ArtsAutosBooksBusinessEducationEntertainmentFamilyFashionFoodGamesGenderHealthHolidaysHomeHubPagesPersonal FinancePetsPoliticsReligionSportsTechnologyTravel

My dog won't stop biting everything!

Updated on January 27, 2015

Chaka the Chihuahua (and my foot)


The dog ate my... everything

Everyone has a story about how a dog chewed up something we really loved, or at least something we used to sit on (yes, I've had my couch chewed up before... and I think I'm not alone!). I'm certain this is ubiquitous among animal lovers, because every one of my friends has struggled with this issue (because, really, all of my friends are dog lovers like me). But what can be done to hedge this seemingly inevitable tide?

Sure, you can go to obedience school and spend 8 weeks being trained on how to train you dog. But what about those of us who enjoy adopting senior dogs, or who have had our dog for many years? What if you don't have time for obedience school, or just don't want to go? Is there something that might work better?

Warning: I'm going to include several very cute pictures of some of the dogs in question.

Here's Hallie doing one of the things she did best

Hallie's licking habit

Our miniature Dachshund, Hallie, had a very bad habit of constantly licking and biting at her foot when she was resting on her bed or in her crate. This was not only gross because it wet the bed she was on, but it was also potentially harmful to both her fur and skin, as well as to her GI tract, as she would swallow her own saliva for hours on end and then became bloated. Certainly not ideal!

Enter "Bitter Apple." This stuff works like a champ! We would just spray it on her foot (or on her bed, because sometimes she would lick that too... she was pretty weird), and this definitely deterred Hallie from going to town. I've also used Bitter Apple with a Doberman and Pit Bull to some success in the past (they'd chew up all kinds of things at my house, from CDs to the furniture to my clothes!). I guess I first used this stuff nearly 20 years ago, and I've been a bit of a fan ever since.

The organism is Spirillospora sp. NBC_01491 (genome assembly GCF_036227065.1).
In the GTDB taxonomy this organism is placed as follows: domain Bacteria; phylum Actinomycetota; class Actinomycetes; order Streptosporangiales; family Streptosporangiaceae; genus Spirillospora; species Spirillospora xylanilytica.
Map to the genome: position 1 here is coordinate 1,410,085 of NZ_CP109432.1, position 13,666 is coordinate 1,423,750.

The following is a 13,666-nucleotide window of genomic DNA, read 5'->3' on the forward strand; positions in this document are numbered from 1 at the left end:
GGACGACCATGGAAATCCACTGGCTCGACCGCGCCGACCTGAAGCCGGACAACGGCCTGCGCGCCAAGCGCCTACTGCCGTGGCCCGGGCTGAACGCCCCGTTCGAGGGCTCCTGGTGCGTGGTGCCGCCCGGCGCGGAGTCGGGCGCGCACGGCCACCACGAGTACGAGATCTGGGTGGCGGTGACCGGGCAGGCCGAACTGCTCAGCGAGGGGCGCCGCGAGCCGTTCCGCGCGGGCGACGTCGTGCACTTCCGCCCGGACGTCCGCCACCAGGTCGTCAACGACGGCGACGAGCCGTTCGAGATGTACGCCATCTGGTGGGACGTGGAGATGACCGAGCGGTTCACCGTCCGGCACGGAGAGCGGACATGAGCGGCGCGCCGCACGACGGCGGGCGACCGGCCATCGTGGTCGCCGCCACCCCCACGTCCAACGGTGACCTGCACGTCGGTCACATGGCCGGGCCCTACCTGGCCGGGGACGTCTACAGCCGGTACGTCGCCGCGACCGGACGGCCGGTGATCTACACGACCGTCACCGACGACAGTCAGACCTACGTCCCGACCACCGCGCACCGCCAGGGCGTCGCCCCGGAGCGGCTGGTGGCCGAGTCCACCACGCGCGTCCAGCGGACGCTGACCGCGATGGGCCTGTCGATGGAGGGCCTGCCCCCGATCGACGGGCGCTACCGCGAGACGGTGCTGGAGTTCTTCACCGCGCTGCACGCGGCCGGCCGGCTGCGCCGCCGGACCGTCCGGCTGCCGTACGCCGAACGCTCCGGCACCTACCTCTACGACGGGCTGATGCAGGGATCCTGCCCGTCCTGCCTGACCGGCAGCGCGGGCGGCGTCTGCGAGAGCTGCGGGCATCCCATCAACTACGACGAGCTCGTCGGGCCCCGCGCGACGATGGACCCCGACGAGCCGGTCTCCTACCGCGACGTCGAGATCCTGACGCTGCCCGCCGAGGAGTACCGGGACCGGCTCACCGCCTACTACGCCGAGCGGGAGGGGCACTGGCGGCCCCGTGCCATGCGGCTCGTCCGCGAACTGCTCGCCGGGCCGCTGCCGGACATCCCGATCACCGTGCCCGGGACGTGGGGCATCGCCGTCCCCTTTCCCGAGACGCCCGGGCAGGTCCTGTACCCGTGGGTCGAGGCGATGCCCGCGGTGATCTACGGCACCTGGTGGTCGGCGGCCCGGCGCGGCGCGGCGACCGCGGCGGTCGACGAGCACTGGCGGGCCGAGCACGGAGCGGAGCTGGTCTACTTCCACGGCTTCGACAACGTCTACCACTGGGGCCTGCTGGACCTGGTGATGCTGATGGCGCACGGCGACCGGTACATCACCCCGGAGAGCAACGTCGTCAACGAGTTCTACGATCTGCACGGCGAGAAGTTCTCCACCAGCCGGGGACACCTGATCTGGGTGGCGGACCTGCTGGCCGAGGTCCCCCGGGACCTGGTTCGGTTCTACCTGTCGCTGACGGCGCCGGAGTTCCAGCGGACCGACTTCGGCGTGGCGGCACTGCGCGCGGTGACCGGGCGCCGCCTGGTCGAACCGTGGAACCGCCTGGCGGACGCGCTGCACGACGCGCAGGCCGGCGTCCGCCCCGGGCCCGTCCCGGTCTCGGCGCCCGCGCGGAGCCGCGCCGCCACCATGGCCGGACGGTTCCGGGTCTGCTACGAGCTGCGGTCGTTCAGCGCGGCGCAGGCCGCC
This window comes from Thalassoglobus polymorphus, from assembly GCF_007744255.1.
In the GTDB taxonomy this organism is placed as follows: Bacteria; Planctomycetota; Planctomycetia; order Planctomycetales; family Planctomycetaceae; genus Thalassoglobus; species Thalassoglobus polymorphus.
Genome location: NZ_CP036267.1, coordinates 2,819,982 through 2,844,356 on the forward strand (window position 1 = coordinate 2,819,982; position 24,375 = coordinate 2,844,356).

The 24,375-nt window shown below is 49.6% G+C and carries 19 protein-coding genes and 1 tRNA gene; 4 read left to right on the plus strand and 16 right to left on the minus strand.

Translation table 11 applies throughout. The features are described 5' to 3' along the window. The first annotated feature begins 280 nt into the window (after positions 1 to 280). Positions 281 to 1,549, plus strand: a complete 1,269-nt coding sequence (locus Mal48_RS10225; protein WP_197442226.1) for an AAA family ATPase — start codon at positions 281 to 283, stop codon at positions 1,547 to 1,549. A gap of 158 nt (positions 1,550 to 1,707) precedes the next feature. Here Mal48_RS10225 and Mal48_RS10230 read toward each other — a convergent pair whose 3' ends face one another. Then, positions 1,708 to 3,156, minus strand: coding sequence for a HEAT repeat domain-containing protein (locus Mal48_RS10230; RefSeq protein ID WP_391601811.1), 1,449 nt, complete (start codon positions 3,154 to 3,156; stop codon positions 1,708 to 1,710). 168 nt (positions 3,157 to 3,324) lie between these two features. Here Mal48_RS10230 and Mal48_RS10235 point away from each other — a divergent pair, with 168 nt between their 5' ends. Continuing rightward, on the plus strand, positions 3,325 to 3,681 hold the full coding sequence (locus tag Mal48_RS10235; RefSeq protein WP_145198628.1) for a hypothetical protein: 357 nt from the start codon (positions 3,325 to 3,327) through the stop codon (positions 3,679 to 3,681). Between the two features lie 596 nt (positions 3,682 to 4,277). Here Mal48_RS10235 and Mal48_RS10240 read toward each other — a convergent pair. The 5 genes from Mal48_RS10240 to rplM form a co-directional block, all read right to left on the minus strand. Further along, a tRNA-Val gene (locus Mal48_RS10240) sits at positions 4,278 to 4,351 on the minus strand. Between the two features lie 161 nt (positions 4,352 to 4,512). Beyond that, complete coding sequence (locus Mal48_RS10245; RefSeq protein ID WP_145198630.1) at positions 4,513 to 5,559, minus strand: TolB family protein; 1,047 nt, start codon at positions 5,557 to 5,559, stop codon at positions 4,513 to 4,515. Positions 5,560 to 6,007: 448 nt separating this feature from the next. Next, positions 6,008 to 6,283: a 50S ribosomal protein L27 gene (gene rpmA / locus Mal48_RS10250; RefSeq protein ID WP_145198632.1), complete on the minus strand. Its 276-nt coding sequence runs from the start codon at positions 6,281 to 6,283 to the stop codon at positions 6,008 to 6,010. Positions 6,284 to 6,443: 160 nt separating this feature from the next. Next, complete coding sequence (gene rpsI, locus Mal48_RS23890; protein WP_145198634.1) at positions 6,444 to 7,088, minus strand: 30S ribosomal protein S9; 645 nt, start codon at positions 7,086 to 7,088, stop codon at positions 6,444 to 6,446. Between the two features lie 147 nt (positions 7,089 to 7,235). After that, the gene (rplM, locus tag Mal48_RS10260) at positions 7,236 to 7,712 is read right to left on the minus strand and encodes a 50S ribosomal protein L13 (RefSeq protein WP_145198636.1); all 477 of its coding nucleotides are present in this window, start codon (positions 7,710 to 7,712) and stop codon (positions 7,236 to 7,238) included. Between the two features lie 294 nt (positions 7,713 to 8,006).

As a side note, if you're considering acquiring a new family dog, please do consider adopting! There are tens of thousands of dogs who will meet their deaths via execution this year, and you adopting one dog can make a difference, especially if other people see you doing it. We're currently fostering one dog and have adopted two, so I'm living the life now (although I wasn't always like this). Bitter Apple definitely helps us manage a full house of dogs a little bit easier, so thank goodness for the little things.

The dog ate my homework! Literally!

The dog has literally chewed this homework up.
The dog has literally chewed this homework up. | Source

Coco, our current (extremely well trained) foster




Tiamat and Athena

Tiamat (rest in peace) was my Doberman dog for 12 years. I not only raised her from six weeks of age, but I also learned a great deal about raising and training dogs as I went along. She was among the most docile of dogs, just a true sweetheart, and incredibly loyal and attentive. Nevertheless, she was a Doberman, and she had teeth, and she loved to chew on things from time to time, especially when she was under the age of 2. As a consequence, I went through a training phase with her where I went through an awful lot of Bitter Apple.

I also took her to the aforementioned obedience school. This did help a lot, as their emphasis was strongly leaning toward crate training, relying on the Koehler Method for training dogs. Being in the crate provided a sense of security, of home, for Tiamat.

Eventually, though, Athena- or, more properly, her owner, Mike- moved in. Athena was a 2 year old un-fixed pit bull. She was beautiful and playful... and incredibly rambunctious. Athena would get into piles of clothes and chew them up (she was especially fond of leather). She would chew up CD cases, computer parts, and generally anything else whatsoever that was out there. Again, it was Bitter Apple to the rescue, as we struggled to educate Athena (and Tiamat, who started to pick up some of her habits) as to what was okay to chew on (only her toys!).

Keeping bones handy can help curb chewing habits


    0 of 8192 characters used
    Post Comment

    No comments yet.